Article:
If you had to submit a hail damage claim in 2020, you're hardly alone in the Land of Lincoln. 

I remember the last hail damage claim filed in my family. My sister had just purchased a new Mazda from Lou Bachrodt in 2019, see Lenny if you're ever there, he's awesome. She literally had the car for about two weeks when we were caught in one of the biggest hail storms I had ever been in. It was at least ping pong ball-sized and some were as big as baseballs.

We were on Elm Ave, just north of Windsor by the old Vitner's factory. We tried to take cover under a big tree, which might have saved the windshield and the hood of the car, but the roof took quite a bit of damaged. At least 20 dents were scattered around the top of the car.

I'm sure my sister wasn't the only one to file an insurance claim after that storm, just like the thousands of Illinois residents had to after a storm in 2020. Only Texas, which is known for its hailstorms had more claims paid out by State Farm than Illinois.

In fact there is quite a gap between the top two states for claims and the rest of the country. Texas is tops at $474 million while Illinois is in second with about $75M less at $394 million. Then you drop about another $150M to third place in Minnesota with $259 million.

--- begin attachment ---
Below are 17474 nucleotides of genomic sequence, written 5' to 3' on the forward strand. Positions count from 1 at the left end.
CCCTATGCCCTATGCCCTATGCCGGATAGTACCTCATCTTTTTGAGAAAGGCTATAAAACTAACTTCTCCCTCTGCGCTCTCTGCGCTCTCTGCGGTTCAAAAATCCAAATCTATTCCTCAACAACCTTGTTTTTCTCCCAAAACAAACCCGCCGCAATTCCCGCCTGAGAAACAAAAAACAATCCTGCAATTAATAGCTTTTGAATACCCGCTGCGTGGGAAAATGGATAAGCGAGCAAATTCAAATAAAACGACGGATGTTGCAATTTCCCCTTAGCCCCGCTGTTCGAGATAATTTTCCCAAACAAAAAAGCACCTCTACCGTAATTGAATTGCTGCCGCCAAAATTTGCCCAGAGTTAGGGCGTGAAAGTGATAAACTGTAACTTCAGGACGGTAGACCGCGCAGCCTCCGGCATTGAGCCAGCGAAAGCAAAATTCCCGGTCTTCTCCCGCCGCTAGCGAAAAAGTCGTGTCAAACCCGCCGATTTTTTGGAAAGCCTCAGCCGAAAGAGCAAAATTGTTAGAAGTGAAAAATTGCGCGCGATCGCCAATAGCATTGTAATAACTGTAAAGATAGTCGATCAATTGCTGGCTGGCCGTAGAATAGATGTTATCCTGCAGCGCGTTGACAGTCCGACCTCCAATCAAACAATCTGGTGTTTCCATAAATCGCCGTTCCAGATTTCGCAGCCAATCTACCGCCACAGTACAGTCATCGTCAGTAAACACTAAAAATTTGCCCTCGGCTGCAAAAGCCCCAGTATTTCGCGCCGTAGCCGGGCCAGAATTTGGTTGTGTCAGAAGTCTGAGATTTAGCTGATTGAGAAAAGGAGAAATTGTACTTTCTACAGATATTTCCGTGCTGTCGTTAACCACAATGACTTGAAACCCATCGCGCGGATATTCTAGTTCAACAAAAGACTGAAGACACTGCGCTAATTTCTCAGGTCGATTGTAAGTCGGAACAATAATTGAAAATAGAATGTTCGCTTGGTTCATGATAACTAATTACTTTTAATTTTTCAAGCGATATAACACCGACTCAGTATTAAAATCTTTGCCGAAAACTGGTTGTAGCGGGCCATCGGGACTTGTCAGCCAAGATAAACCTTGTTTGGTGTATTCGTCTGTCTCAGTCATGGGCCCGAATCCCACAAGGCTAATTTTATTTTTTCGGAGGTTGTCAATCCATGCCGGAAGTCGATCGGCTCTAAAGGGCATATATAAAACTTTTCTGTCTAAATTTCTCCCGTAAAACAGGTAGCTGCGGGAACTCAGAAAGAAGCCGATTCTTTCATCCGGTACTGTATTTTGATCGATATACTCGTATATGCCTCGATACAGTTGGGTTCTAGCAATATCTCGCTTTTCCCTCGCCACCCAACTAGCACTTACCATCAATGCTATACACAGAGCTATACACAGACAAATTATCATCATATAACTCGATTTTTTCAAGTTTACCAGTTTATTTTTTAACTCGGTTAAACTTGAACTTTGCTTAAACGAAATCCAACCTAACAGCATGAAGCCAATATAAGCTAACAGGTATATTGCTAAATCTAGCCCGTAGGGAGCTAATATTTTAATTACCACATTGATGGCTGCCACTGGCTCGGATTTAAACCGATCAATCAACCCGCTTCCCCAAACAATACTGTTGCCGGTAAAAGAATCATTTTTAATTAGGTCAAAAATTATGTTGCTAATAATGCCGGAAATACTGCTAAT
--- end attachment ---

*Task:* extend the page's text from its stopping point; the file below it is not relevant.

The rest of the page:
State Farm Insurance has some tips to make your next hail damage claim easier:

  • Review insurance coverage
  • Know the claims process
  • Be weather aware
  • Update home inventory

You can also prepare for the next storm by paying attention and moving things inside before a storm comes to help protect your property.

Storm and hail season is right around the corner, make sure you're prepared AND safe.

LOOK: The most expensive weather and climate disasters in recent decades

Stacker ranked the most expensive climate disasters by the billions since 1980 by the total cost of all damages, adjusted for inflation, based on 2021 data from the National Oceanic and Atmospheric Administration (NOAA). The list starts with Hurricane Sally, which caused $7.3 billion in damages in 2020, and ends with a devastating 2005 hurricane that caused $170 billion in damage and killed at least 1,833 people. Keep reading to discover the 50 of the most expensive climate disasters in recent decades in the U.S.